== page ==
Independent mortgage bankers and subsidiaries made an average profit of $1,358 on each loan they originated in the second quarter, according to the Mortgage Bankers Association (MBA).
This profit marks an increase from the first quarter of 2009, when profits averaged $1,088 per loan, according to the MBA's most recent Quarterly Mortgage Bankers Performance Report. This report measures the performance of independent mortgage bankers and subsidiaries of banks, thrifts and hedge funds.
‘The refinance boom continued in the second quarter of 2009, says Marina Walsh, the MBA's associate vice president of industry analytics. ‘The big increase in production volume allowed lenders to spread their fixed costs over a larger number of loans, thus increasing net profits. At the same time, purchases picked up as home buyers with good credit took advantage of low interest rates."
Walsh notes that the average borrower FICO score increased in the second quarter (721, compared to 714 in the first quarter), and average pull-through rates (i.e., the numbers of closings divided by the number of loan applications) rose to 73% in the second quarter from 67% in the first quarter.
The report also found that the average production volume for each firm studied was $280.9 million in the second quarter, compared to $213.9 million in the first quarter of the year and $125.6 million in the fourth quarter of 2008.
The average gross-dollar volume for both refinancings and purchases also increased in the second quarter 2009. The share of refinancings to total originations for this sample dropped to 62% in the second quarter, from 66% in the first quarter. This share was still significantly higher than 42% for the fourth quarter of 2008.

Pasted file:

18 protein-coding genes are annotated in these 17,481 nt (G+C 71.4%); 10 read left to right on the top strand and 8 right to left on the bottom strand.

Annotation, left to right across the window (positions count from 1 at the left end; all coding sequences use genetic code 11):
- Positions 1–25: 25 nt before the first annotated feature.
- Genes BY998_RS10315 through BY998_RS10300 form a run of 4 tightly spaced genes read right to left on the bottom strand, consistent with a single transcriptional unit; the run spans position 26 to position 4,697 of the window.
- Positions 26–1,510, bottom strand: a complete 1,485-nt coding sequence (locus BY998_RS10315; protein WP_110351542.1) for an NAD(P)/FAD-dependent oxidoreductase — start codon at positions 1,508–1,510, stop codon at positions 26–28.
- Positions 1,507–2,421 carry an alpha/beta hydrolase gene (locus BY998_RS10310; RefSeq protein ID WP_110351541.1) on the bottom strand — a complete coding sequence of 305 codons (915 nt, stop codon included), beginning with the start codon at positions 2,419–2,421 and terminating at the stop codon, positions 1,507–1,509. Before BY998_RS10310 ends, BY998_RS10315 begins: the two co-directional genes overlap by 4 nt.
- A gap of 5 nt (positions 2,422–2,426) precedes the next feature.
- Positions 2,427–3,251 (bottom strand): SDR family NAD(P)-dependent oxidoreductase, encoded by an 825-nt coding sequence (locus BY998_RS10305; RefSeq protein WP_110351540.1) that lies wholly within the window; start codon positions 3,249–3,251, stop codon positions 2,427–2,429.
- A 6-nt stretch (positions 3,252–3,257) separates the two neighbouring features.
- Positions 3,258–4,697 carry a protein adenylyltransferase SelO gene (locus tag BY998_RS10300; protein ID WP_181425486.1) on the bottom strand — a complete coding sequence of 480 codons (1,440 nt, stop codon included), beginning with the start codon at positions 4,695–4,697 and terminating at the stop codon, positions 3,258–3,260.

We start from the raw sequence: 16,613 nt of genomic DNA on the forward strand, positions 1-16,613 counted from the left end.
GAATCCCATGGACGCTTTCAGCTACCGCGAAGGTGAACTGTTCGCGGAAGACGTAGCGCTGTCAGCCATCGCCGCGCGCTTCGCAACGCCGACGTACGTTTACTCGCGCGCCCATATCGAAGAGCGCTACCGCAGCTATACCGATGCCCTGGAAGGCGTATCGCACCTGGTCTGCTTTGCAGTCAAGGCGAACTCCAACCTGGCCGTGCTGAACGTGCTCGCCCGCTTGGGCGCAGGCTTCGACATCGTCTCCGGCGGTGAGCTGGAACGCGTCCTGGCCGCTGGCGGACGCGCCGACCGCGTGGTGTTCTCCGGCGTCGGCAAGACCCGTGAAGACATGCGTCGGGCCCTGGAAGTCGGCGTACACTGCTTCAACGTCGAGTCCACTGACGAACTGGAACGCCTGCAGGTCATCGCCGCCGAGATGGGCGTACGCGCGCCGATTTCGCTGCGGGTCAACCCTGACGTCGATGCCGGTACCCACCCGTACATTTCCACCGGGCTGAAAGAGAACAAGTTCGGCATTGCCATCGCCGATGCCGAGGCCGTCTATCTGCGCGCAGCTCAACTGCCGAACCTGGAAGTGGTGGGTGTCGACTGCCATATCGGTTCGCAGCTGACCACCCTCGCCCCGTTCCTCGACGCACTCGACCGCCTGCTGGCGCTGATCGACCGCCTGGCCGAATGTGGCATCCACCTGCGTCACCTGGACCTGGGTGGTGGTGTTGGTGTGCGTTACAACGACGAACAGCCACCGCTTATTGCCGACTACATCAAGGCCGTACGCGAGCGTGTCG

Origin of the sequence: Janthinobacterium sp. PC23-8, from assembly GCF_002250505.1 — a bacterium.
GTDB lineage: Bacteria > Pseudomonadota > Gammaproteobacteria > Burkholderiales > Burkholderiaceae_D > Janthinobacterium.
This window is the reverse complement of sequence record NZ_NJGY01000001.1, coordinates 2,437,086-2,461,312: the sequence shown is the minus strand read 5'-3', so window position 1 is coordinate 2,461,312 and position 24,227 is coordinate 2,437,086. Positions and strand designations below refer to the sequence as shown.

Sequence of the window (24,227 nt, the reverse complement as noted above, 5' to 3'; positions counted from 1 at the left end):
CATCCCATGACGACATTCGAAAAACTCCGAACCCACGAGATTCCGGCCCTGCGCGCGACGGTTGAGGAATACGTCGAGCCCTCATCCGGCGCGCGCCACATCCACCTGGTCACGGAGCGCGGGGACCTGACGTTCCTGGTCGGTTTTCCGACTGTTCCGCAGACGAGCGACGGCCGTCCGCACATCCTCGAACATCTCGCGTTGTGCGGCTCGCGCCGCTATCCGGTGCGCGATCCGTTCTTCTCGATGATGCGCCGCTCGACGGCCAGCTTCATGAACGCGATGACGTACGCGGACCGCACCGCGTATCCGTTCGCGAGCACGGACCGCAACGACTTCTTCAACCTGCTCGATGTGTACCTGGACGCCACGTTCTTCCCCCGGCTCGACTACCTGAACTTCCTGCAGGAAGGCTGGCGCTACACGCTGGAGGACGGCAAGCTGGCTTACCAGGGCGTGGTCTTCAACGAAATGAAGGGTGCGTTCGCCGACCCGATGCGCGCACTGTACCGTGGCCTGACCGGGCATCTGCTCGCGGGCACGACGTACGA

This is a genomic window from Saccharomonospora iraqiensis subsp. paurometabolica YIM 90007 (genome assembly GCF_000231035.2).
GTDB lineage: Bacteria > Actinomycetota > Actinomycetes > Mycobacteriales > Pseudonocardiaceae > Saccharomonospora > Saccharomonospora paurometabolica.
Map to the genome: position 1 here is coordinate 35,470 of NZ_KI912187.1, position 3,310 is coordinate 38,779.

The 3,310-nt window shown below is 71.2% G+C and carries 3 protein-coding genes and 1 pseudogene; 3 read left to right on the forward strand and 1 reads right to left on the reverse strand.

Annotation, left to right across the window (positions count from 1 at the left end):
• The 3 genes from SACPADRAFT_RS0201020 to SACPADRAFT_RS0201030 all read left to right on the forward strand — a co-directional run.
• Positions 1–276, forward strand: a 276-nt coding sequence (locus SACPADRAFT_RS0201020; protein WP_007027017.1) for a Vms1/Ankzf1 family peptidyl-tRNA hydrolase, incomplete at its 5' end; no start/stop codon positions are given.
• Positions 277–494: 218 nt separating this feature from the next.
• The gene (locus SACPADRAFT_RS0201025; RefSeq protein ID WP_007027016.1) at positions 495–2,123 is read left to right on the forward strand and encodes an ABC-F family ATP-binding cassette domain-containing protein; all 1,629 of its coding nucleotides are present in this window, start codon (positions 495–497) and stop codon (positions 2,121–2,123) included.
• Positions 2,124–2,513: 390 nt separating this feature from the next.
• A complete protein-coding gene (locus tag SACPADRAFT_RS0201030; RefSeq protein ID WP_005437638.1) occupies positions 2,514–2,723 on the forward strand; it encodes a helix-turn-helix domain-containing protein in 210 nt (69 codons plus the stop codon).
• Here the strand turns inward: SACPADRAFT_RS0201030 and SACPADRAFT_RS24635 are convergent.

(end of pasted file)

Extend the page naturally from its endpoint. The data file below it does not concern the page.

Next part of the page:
The second-quarter production profits for mortgage firms that were primarily in the wholesale channels showed the most dramatic improvement, the MBA says, rising 46% to 61 basis points (bps) ($1,213 per loan) from 42 bps ($803 per loan) in the first quarter.
The ‘net cost to originate,’ meanwhile, fell to $1,295 per loan, from $1,725 per loan in the first quarter. This metric includes all production operating expenses and commissions minus all fee income, but excludes secondary marketing gains, capitalized servicing, servicing released premiums and warehouse interest spread.
The report additionally found that net warehousing income, which represents the net interest spread between the mortgage rate on a loan and the interest paid on a warehouse line of credit, continued to pose a challenge for the mortgage bankers in this study. Interest spread dropped from 6.6 basis points in the first quarter to 5.19 bps in the second quarter.
Net servicing income of these independent mortgage companies and subsidiaries improved to $41 per loan serviced in the second quarter of 2009, from net financial losses of $1 per loan serviced in the first quarter of 2009. Quarter-by-quarter net operating servicing income (i.e., servicing fees, net escrow earnings and ancillary income less direct and indirect expenses) showed no change, at $165 per loan.
The MBA's Quarterly Mortgage Bankers Performance Report replaces the former MBA Cost Study series. The report offers a variety of performance measures on the mortgage banking industry and is intended as a financial and operational benchmark for independent mortgage companies, bank subsidiaries and other nondepository institutions. Seventy-three percent of the 292 companies that reported production data for this report were independent companies.
SOURCE: Mortgage Bankers Association